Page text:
Tonia Nneji, Far from Here, 2020, oil on canvas, 34 × 24".

Tonia Nneji, Far from Here, 2020, oil on canvas, 34 × 24".

Tonia Nneji

Tonia Nneji’s canvases bear heavy burdens. Those in her autobiographical exhibition “You May Enter” centered on the artist’s ongoing battle with polycystic ovary syndrome (PCOS), a hormonal condition that can cause complications ranging from infertility to depression. In the sixteen paintings on view, Nneji’s melancholy was palpable. Women were depicted sometimes solo, as in Seeing Green (all works 2020), where the figure rests her head on her hands. They were also shown sitting back-to-back, as in Prayers in Orange, and elsewhere they held each other, held on, heads slightly bowed, unsmiling, as in Far from Here, or cupped each other in an embrace. The poses the women adopted were immediately evocative. What was being communicated was clear: These women carry a cross but they do not always carry it on their own. There’s a moving tenderness to how Nneji renders these figures, how clearly she communicates help, companionship, camaraderie. It feels like an original perception, and authentic in a way that’s not trying to announce itself. In some paintings, the women were faceless, their skin in hues of blue, blue blacks, sometimes in the neighborhood of purple. Their bodies were draped in the Ankara prints popular across West Africa, embossed with church paraphernalia, as are the garments often worn in Nigerian religious celebrations. These blue women are everywomen, sometimes suffering alone, sometimes suffering together, praying their way through it all.

While Nneji successfully captures emotion on the canvas, the works on view here fell a little short in technical achievement. Her painting is wayward in places; the women’s visages lacked depth—specifically in the portrait-like paintings, where psychological probing was presumably the intent. In the multifigure works, the facelessness of the women heightened the feelings evoked, but where Nneji delineated clearer features the various hues of blue didn’t quite strengthen each other—they lacked chromatic intensity; the emotion was lost. There was fluidity without control here, and a certain rigidity, too. In painting the draped Ankara prints, Nneji’s use of what looks like a ruled or taped rather than a freehand line gave an effect of exactitude without flourish. These visages aspired to realism but fell short.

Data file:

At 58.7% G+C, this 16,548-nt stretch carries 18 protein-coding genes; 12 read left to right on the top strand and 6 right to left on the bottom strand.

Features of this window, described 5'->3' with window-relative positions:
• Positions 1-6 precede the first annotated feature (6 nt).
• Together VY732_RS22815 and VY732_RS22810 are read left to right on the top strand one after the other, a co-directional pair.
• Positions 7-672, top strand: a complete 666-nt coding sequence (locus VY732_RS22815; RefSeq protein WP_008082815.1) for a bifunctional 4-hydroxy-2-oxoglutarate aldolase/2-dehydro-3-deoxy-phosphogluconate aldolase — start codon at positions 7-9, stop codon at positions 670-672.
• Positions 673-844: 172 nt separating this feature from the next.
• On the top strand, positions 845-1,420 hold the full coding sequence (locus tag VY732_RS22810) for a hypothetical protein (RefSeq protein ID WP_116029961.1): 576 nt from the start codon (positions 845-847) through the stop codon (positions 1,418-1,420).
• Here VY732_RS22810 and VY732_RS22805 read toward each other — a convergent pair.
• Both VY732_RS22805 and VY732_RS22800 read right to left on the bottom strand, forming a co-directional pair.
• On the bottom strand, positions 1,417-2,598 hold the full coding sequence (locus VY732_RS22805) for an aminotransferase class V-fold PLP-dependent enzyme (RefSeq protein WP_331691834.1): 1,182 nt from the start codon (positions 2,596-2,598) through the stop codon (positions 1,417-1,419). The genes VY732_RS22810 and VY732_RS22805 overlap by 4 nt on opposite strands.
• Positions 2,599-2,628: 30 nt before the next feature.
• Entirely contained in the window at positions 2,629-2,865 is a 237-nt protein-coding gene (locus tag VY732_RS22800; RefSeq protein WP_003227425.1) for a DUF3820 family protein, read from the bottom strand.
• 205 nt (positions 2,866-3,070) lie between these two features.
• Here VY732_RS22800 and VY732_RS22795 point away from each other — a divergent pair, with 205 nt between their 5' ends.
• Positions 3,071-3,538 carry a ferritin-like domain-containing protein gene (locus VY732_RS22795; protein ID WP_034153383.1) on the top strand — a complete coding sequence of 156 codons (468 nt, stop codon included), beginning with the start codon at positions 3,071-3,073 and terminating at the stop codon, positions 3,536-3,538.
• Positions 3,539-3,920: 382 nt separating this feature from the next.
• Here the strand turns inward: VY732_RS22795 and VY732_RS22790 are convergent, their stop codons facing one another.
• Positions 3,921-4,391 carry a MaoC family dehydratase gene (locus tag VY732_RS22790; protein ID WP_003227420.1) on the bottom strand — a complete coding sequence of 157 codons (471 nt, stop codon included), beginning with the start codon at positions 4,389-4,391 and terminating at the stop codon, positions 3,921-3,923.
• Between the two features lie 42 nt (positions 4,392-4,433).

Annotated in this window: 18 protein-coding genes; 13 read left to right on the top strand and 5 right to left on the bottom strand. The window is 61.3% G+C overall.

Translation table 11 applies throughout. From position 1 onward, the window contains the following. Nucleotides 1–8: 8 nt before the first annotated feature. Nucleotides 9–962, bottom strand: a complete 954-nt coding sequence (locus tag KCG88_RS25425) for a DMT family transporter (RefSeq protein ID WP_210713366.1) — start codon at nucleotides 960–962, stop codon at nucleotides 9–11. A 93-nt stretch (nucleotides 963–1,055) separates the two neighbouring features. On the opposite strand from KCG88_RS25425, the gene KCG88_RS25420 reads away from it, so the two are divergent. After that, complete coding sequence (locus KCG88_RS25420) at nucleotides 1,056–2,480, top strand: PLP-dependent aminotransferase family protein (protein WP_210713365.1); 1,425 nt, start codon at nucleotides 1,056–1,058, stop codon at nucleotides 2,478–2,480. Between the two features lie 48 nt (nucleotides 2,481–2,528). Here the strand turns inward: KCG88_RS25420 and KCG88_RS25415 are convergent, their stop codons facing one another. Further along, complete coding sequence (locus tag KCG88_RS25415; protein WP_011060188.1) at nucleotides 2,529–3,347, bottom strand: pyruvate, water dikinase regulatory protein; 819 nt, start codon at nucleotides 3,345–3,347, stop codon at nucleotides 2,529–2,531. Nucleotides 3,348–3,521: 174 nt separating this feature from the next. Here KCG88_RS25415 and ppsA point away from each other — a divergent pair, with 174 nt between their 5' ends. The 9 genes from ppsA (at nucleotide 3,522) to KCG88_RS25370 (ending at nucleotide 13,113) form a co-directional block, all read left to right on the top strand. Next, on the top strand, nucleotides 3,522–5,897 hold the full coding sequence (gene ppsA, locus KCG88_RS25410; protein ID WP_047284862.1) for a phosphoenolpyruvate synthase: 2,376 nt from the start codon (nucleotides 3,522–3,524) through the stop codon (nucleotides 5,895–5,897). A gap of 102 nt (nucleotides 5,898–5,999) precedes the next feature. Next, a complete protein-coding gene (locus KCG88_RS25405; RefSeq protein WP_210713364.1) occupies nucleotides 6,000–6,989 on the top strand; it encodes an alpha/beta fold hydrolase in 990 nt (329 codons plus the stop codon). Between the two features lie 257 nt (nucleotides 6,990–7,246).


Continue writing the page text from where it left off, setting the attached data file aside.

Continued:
The exhibition’s shortcomings were more than made up for in its presentation. The walls were painted neon yellow and red, drawing the viewer in at once and inviting us to get lost in the works. An ingenious, almost decadent use of color gave the ensemble precedence, at least at first, over particular details. The pieces’ spatial distribution was clever, too. On entering the gallery, one saw the multifigure works first, and then opposite them a row of portraits. Both sets were hung on red walls in a long corridor. Down the hallway to the left in another room were more multifigure works with significantly brighter Ankara prints, hung on an even more striking yellow wall. This arrangement, already a feast for the eyes, led to a quiet corner where one encountered the installation You May Enter, which evokes the interior of a home—similar to the setting seen in the works of Njideka Akunyili Crosby, but realized in three dimensions. The place felt like a prayer room. The floor was covered in raffia mats; the walls were papered with geometric shapes to the left and bright floral yellow and blue Ankara prints to the right.

At the end of the longish space were some stools and a small altar of the kind typically set up in the home of Nigerian Catholics, bearing figurines of Jesus Christ and the Virgin Mary, with candles lit in the trays. On the wall above was a relief of the Virgin and Child and a picture of the Holy Family. It felt intimate, solemn. Nneji invited us in to bear witness to her pain—and also to her spirit powering through it.